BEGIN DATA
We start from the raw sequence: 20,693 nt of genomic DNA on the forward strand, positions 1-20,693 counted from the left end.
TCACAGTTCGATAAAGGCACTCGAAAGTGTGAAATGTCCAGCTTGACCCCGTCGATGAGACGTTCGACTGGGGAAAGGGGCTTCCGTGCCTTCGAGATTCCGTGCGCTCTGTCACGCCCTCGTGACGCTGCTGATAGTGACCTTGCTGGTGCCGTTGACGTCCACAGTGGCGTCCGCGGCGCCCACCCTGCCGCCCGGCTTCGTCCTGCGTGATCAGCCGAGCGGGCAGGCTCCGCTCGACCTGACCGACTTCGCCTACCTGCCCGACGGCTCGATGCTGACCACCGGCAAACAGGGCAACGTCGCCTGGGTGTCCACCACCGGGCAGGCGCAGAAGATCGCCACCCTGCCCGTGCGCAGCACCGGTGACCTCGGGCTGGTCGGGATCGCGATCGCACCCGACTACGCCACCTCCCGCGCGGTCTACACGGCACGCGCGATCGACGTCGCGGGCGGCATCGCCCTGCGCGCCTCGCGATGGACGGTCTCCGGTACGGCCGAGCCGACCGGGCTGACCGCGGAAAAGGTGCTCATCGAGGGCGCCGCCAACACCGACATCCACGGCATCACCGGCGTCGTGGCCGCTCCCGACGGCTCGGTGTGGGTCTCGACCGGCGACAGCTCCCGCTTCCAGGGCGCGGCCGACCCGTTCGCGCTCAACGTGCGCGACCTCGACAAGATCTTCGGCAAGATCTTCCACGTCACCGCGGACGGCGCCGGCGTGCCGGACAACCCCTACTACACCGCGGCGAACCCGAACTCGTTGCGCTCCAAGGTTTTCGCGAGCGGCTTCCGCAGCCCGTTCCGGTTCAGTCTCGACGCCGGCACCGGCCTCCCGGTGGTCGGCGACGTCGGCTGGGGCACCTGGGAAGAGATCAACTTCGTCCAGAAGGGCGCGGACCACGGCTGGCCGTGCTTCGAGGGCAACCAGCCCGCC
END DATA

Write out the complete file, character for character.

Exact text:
We start from the raw sequence: 20,693 nt of genomic DNA on the forward strand, positions 1-20,693 counted from the left end.
TCACAGTTCGATAAAGGCACTCGAAAGTGTGAAATGTCCAGCTTGACCCCGTCGATGAGACGTTCGACTGGGGAAAGGGGCTTCCGTGCCTTCGAGATTCCGTGCGCTCTGTCACGCCCTCGTGACGCTGCTGATAGTGACCTTGCTGGTGCCGTTGACGTCCACAGTGGCGTCCGCGGCGCCCACCCTGCCGCCCGGCTTCGTCCTGCGTGATCAGCCGAGCGGGCAGGCTCCGCTCGACCTGACCGACTTCGCCTACCTGCCCGACGGCTCGATGCTGACCACCGGCAAACAGGGCAACGTCGCCTGGGTGTCCACCACCGGGCAGGCGCAGAAGATCGCCACCCTGCCCGTGCGCAGCACCGGTGACCTCGGGCTGGTCGGGATCGCGATCGCACCCGACTACGCCACCTCCCGCGCGGTCTACACGGCACGCGCGATCGACGTCGCGGGCGGCATCGCCCTGCGCGCCTCGCGATGGACGGTCTCCGGTACGGCCGAGCCGACCGGGCTGACCGCGGAAAAGGTGCTCATCGAGGGCGCCGCCAACACCGACATCCACGGCATCACCGGCGTCGTGGCCGCTCCCGACGGCTCGGTGTGGGTCTCGACCGGCGACAGCTCCCGCTTCCAGGGCGCGGCCGACCCGTTCGCGCTCAACGTGCGCGACCTCGACAAGATCTTCGGCAAGATCTTCCACGTCACCGCGGACGGCGCCGGCGTGCCGGACAACCCCTACTACACCGCGGCGAACCCGAACTCGTTGCGCTCCAAGGTTTTCGCGAGCGGCTTCCGCAGCCCGTTCCGGTTCAGTCTCGACGCCGGCACCGGCCTCCCGGTGGTCGGCGACGTCGGCTGGGGCACCTGGGAAGAGATCAACTTCGTCCAGAAGGGCGCGGACCACGGCTGGCCGTGCTTCGAGGGCAACCAGCCCGCC